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Judge criticises ‘tragedy’ of costs in financial disputes

The number of financial disputes which run up disproportionate legal costs is a “tragedy”, a High Court judge has declared.

In a recent judgment, Mr Justice Holman said that it was far too common to see “litigants spending completely disproportionate amounts of money on purely financial litigation”.

He added that disputes over children – such as where they will live or how much contact each parents can have with them – had “very high issues at stake which cannot readily be measured in terms of pounds or Euros”. However, when the dispute is purely financial, spending large amounts of money on litigation is a “waste and folly”, he said.

The judge made these remarks following a financial dispute between the French parents of a three year-old boy. The mother and child lived in Paris, while the father lived in London. He claimed that the amount of child maintenance he had been required to pay by a French court was too much for him to afford.

He characterised the amount of time and money the parties had spent on the case as “mind-boggling”. The judge noted that the case was originally scheduled to be heard in 30 minutes, but “occupied the entire day for the parties and much of the day for me”.

Mr Justice Holman ruled that he could not “do any sort of rough justice today with regard to the costs” so he ordered that the case be listed for a final hearing at a later date. In the meantime, he urged the former couple “in the strongest possible terms to cease this bitter and costs disproportionate conflict” and come to an agreement which was acceptable to both parties.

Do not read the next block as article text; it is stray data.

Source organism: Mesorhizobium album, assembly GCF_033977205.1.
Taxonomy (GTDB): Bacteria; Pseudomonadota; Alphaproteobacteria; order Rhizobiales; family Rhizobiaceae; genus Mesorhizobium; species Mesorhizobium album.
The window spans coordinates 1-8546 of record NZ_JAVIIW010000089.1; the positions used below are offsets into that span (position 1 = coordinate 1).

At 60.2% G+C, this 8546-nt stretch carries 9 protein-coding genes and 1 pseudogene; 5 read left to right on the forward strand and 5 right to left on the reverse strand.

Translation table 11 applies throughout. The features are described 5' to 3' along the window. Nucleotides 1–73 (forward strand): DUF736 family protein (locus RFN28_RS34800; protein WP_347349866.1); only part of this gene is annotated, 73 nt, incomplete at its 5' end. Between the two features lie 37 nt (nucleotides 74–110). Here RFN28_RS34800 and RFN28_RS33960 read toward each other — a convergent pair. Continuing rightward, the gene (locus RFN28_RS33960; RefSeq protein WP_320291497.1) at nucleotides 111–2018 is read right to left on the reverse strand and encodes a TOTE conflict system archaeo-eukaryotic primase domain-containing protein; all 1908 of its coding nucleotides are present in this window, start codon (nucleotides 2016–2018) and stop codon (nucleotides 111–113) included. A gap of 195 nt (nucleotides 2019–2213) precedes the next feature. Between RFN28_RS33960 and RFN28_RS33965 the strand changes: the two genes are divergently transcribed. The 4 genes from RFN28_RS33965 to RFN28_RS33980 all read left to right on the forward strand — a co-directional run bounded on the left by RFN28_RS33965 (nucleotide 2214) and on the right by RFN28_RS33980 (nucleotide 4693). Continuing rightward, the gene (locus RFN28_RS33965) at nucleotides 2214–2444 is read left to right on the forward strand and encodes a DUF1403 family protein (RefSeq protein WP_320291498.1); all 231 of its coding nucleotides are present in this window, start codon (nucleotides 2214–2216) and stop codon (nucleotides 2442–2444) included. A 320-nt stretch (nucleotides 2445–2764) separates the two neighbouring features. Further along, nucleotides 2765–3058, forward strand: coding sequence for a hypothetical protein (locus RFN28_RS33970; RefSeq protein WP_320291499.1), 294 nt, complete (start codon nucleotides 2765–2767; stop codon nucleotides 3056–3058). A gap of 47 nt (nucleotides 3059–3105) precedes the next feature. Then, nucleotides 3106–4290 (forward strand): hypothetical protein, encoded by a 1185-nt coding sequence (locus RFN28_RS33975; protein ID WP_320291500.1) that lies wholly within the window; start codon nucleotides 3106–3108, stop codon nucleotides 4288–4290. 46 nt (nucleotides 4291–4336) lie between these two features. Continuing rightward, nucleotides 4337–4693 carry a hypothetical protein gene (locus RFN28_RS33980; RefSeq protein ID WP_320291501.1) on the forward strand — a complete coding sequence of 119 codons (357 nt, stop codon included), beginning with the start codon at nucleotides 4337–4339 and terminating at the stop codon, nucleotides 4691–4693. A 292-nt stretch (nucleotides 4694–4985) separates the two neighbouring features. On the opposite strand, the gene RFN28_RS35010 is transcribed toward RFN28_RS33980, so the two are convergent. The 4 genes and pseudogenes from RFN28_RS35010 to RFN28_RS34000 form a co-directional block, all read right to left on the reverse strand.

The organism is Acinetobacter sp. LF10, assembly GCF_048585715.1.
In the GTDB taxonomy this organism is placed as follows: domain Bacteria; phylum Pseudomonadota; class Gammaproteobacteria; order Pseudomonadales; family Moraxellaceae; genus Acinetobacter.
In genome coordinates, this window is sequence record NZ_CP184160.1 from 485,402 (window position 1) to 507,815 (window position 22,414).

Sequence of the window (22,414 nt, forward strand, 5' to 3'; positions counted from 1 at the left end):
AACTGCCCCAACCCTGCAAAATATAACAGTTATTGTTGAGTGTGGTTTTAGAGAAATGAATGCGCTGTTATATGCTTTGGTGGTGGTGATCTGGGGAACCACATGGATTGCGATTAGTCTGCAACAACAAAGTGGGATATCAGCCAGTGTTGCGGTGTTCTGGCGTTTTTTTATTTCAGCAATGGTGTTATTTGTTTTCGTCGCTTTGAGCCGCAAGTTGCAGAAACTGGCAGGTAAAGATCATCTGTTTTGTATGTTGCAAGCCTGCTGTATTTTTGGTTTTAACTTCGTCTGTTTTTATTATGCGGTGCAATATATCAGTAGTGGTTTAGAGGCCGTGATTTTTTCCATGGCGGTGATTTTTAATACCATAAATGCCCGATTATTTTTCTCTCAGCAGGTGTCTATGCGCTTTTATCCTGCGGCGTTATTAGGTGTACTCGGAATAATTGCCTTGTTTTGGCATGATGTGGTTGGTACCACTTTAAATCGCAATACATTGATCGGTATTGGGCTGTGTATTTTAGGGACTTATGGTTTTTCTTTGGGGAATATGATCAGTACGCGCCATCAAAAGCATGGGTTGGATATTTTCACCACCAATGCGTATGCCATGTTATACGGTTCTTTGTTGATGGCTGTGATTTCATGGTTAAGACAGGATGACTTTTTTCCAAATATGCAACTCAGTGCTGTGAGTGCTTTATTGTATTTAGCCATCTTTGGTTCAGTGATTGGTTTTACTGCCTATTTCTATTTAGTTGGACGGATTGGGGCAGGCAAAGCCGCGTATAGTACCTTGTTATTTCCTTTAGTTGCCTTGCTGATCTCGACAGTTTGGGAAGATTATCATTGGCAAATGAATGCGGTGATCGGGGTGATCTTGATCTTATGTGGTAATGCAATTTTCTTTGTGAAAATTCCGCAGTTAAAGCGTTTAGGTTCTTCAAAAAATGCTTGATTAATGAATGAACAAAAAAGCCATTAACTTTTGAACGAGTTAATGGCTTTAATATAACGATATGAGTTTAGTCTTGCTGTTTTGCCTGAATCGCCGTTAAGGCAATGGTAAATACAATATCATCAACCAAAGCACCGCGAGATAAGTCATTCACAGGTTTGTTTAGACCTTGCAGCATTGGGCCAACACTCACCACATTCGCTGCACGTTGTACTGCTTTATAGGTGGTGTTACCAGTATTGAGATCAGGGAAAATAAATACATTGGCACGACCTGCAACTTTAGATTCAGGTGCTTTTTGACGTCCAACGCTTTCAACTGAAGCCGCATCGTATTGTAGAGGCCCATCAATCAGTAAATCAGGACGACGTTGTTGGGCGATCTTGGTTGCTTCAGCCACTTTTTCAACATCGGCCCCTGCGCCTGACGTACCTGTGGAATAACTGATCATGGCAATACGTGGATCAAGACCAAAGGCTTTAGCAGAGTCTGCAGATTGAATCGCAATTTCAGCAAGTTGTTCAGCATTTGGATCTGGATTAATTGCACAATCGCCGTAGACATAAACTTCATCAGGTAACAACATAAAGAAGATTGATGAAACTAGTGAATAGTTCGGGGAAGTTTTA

To read the judgment, click here.

The blog team at Stowe is a group of writers based across our family law offices who share their advice on the wellbeing and emotional aspects of divorce or separation from personal experience. As well as pieces from our family law solicitors, guest contributors also regularly contribute to share their knowledge.

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  1. Andrew says:

    Does anyone know why Calderbank was stopped? There is NO better deterrent to excessive greed or excessive parsimony!

    • Marilyn Stowe says:

      Dear Andrew
      I do. The argument ran that a costs order could completely unbalance an award. A Judge would decide what was fair and having done that would then have to award costs if the offer was beaten. This could leave “the losing” parties in dire straits. If costs were all taken into account together off the top slice then it left the rest for fairer division.
      However it doesn’t always work that way as we’ve seen time and again. If there is no costs risk wealthier parties can litigate with impunity and use their financial muscle to force the poorer party into an unfair outcome.
      Costs can still theoretically be awarded but in reality it’s very rare.

      • Andrew says:

        Woolly-minded thinking. A claimant in a p.i. case who will need help until death supervenes can lose a slice of the damages after guessing wrong about the offer – and there is no imbalance of power like that between individual and insurance company – but divorce litigants cannot protect themselves against the unrealistic greed or parsimony of their opponents.